At Common Law No ID Required – Police Cannot Even Ask for ID

Do you need to present ID when asked by police (vs peace officer)?

  • Generally No!

Can a police officer even ASK you for ID?

  • Generally No!

It depends on the context of the situation.

The following is an oversimplification but gives the principles…

Are you, at the time police ask for ID, a regulated person, in a regulated activity? (therefore you are not at common law, you are subject to an Act that you filled out an application for). Then, yes you are, at that moment (not always), a regulated person in a regulated activity ie. a Driver, operating a motor vehicle.

At common law one is not a regulated person, nor in a regulated activity. ie. a private person in private activity

If you are, at the time, not a regulated person, not in a regulated activity, you are at common law and then no, you do not have to provide ID…and police cannot even ASK you for identification. At common law, the only time you can be even be  asked and need to provide  ID is when you have harmed or threatened of harm to person or property, with a officer or witness having seen you commit a crime.

Unless the officer actually observed the accused committing an offence known to law, there was no right to ask the person to identify…

Source: The Police Manual of Arrest, Seizure and Interrogation

The contextual questions one needs to pursue are:

  1. what is a regulated activity?

  2. is one a regulated person within that regulated activity?

  3. In addition it is good to know, how did one become the regulated person?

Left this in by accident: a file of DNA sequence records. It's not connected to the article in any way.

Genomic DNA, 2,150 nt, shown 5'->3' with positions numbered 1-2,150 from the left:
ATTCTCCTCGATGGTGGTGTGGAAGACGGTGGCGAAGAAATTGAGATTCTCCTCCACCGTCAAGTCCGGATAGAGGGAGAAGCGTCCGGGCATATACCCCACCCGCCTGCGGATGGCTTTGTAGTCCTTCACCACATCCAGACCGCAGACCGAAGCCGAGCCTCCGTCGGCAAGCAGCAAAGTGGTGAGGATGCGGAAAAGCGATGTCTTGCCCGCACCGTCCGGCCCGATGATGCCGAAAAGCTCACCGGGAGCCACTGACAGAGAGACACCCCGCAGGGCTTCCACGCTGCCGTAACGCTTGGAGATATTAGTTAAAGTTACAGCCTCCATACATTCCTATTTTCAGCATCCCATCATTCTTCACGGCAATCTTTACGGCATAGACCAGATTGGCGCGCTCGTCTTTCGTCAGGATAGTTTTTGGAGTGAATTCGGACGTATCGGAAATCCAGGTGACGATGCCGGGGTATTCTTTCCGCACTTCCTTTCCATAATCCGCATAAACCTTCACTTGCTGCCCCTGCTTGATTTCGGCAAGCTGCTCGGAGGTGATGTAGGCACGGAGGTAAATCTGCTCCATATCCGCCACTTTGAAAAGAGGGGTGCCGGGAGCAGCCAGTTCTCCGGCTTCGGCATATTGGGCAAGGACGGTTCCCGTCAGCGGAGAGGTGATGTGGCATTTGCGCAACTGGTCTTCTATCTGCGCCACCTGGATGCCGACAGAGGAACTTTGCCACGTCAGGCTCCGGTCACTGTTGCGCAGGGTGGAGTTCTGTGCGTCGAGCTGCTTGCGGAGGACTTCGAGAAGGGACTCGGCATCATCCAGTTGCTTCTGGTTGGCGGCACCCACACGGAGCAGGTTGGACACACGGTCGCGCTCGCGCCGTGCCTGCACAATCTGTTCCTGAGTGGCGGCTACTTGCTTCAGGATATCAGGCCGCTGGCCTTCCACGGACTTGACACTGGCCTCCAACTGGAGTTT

There is a very specific situation where police cannot even ASK you for identification as stated in Canadian The Police Manual of Arrest, Seizure and Interrogation handbook for police, at common law.

The recent 11th edition (and proceeding 8th) have the same statement and case law references:

11th edition page 126-128



The common law does not require a citizen to identify oneself or carry identification of any sort. therefore while it may be the mark of a good citizen to identify oneself when asked to do so, a police officer must not use force to compel someone to identify oneself if he or she refuses, otherwise, the officer will be guilty of criminal assault and liable to civil damages Koechlin v Waugh-refuse ID-1957canlii359 PDF

However, the common law has never considered it an offence of obstruction for a person to refuse to identify oneself and thus prevent a police officer from carrying out his or her general duties to investigate crimes.

Rice v Connolly [1966] “there is no legal duty to that effect [assist police], and indeed the whole basis of the common law is the right of the individual to refuse to answer questions put to him by persons in authority, and to refuse to accompany those in authority to any particular place; short, of course, of arrest.

…a willful obstruction required that it not only be intentional but be done without lawful excuse. Unless the officer actually observed the accused committing an offence know to law, there was no right to ask the person to identify herself or a reciprocal duty on the part of the citizen to do so.

Source: The Police Manual of Arrest, Seizure and Interrogation 11th Ed. pg. 126-129

Case law referenced:


When reviewing this excerpt from the Manual pay close attention to the selective and intentional use of police officer versus peace officer and officer.

  • A peace officer is a common law office, there are no statutes, only principles of law guided generally by “do no harm or threat of harm to person or property” – keeping the peace.
  • A police officer enforces offences under statutes, a policy enforcer – collecting fines/taxes for offending an Act
  • An officer is neutral and can be either a peace officer or police officer.
  • The first office is a peace officer, the second is a police officer. Always good to know which office the officer is exercising…peace (common law) or police (policy/statutes)



DOWNLOAD PDF excerpt – Older Version Police Manual-ID-search-arrest-seize 8th Ed



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